If you are in the Western New York neighborhood tonight, I encourage you to attend A Conversation About Depression hosted by attorney Dan Lukasik. Dan is a fellow traveler.  He has experienced the dark hole of major depression himself, and has made it a personal mission to inform other professionals, especially lawyers and judges, about diagnosis, treatment and living with depression. His website and blog, lawyerswithdepression.com is full of helpful information presented in an attractive, readable format.

Professionals of all stripes, doctors, lawyers and Indian chiefs, often have trouble,

1) admitting they have a problem and

2) reaching out for help.

Professionals are trained to think for ourselves and to take pride in being self-sufficient. Heck, we define ourselves by that old attitude:

"Pull yourself up by the bootstraps!"

"Stiff upper lip,"

"When the going gets tough, the tough do anything but stop and consider therapy!"

It could be that people who enter the professions self-select for stubbornness. It could be what we learn self-sacrifice in our training. It could be that society, which expects a great deal from us in terms of role modeling, puts pressure on its professionals to keep fighting even when they are down for the count.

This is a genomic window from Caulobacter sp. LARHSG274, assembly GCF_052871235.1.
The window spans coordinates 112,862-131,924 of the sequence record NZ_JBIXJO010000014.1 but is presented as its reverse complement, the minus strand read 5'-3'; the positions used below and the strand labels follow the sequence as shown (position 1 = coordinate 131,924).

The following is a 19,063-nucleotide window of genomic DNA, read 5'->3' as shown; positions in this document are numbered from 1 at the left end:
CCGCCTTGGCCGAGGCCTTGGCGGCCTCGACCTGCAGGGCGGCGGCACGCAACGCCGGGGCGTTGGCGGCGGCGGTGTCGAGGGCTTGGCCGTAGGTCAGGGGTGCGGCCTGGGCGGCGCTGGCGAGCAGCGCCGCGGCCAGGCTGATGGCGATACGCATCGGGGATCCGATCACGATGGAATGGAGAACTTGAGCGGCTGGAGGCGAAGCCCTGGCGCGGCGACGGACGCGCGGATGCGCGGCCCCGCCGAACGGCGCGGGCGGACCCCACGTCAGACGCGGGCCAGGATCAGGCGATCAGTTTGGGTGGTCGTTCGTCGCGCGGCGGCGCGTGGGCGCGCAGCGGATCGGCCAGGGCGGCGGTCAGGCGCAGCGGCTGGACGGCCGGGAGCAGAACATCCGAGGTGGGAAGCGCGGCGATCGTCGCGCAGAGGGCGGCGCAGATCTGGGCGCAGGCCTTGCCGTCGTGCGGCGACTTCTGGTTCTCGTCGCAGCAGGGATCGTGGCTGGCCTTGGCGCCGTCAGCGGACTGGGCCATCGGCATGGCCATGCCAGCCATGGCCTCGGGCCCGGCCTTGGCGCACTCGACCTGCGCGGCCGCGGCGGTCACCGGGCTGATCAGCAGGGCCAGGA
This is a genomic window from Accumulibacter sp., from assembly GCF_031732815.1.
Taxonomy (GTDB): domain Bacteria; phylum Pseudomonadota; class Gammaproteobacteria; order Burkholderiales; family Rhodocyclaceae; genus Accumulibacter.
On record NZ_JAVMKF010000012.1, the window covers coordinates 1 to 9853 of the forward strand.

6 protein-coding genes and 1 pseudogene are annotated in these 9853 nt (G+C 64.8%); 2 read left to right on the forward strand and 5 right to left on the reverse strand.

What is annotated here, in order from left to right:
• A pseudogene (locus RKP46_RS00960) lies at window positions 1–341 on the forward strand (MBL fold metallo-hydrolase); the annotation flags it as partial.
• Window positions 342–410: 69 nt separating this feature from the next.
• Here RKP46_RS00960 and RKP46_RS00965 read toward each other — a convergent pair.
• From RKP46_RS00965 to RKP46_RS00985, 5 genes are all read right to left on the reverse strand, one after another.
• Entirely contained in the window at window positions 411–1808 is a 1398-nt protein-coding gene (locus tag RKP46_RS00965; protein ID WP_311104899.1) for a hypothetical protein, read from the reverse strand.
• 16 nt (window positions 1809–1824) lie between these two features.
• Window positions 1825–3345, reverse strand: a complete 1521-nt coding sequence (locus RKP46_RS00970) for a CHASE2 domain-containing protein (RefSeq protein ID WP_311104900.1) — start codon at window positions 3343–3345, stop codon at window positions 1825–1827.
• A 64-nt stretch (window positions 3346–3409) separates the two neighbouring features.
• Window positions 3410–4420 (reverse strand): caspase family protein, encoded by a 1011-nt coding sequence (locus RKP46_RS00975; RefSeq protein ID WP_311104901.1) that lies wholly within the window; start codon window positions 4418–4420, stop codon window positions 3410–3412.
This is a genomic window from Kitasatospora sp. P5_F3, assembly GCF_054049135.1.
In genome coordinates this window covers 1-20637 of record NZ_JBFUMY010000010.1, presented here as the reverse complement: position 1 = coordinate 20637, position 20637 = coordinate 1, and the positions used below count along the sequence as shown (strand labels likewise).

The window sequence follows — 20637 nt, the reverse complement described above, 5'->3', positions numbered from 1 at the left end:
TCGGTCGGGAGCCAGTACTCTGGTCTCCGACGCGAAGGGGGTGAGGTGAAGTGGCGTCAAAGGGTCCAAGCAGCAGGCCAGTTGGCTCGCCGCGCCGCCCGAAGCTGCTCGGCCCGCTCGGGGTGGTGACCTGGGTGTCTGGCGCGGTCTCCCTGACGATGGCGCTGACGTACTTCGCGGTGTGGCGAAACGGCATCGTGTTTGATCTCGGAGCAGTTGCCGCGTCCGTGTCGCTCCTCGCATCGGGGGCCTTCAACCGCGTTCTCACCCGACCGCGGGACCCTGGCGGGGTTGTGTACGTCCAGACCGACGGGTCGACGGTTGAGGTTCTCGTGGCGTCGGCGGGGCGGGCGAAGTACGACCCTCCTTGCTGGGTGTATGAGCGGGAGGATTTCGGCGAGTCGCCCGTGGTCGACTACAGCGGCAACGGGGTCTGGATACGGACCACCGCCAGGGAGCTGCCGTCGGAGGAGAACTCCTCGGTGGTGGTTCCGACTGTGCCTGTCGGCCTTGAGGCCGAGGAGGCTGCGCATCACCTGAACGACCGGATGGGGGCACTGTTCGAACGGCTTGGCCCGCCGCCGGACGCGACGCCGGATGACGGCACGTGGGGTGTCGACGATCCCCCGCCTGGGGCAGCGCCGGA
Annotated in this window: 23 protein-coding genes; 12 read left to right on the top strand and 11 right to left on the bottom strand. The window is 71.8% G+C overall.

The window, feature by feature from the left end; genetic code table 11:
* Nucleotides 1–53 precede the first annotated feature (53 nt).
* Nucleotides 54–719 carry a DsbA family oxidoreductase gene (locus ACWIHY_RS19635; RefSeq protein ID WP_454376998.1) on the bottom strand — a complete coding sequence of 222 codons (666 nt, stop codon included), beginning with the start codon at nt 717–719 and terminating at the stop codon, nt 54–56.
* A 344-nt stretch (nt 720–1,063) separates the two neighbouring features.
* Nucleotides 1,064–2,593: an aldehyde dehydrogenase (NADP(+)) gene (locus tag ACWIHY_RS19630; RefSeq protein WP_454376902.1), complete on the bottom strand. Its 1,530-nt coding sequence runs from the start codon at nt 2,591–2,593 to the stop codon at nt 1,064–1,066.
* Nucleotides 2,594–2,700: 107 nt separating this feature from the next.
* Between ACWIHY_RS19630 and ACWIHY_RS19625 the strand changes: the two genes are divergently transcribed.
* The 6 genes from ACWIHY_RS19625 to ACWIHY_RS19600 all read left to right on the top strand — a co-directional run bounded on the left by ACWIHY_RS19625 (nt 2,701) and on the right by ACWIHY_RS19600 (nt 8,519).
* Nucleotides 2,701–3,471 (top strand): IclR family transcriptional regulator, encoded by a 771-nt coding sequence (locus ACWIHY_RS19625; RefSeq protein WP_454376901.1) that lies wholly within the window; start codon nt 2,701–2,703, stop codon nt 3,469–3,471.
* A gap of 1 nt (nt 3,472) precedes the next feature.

Dan Lukasik knows about this from the inside out and wants to help other professionals, lawyers in particular, to not wait, to get the help they need to climb out of depression. Here is how his article, One Attorney's Depression Story, which appeared in Trial, a journal for the American Association for Justice, is introduced:

Editors’ note: In a seminal study published in 1990, researchers at Johns Hopkins University found that lawyers were 3.6 times mo re likely to suffer from depression than members of any other of 104 professions studied. Since then, smaller studies and data from bar association lawyer-assistance programs continue to confirm that many attorneys are plagued by this soul-sapping and sometimes life-threatening disease. Other research has shown that suicide is a leading cause of premature death among lawyers. Here, a plaintiff attorney who has confronted his illness shares the story of his ongoing struggle for mental health, and his law partner tells how their firm helps him cope while maintaining a successful litigation practice.

Dan Lukasik's talk tonight, Monday, September 27th, is at 7PM at the Wick Center at Daemen College, 4380 Main Street in Amherst.

If you are a professional who requires the utmost confidentiality and you wish to explore options for treatment of depression or anxiety, please call me at 716.308.6683. You can learn more about me and how I work at explorewhatsnext.com.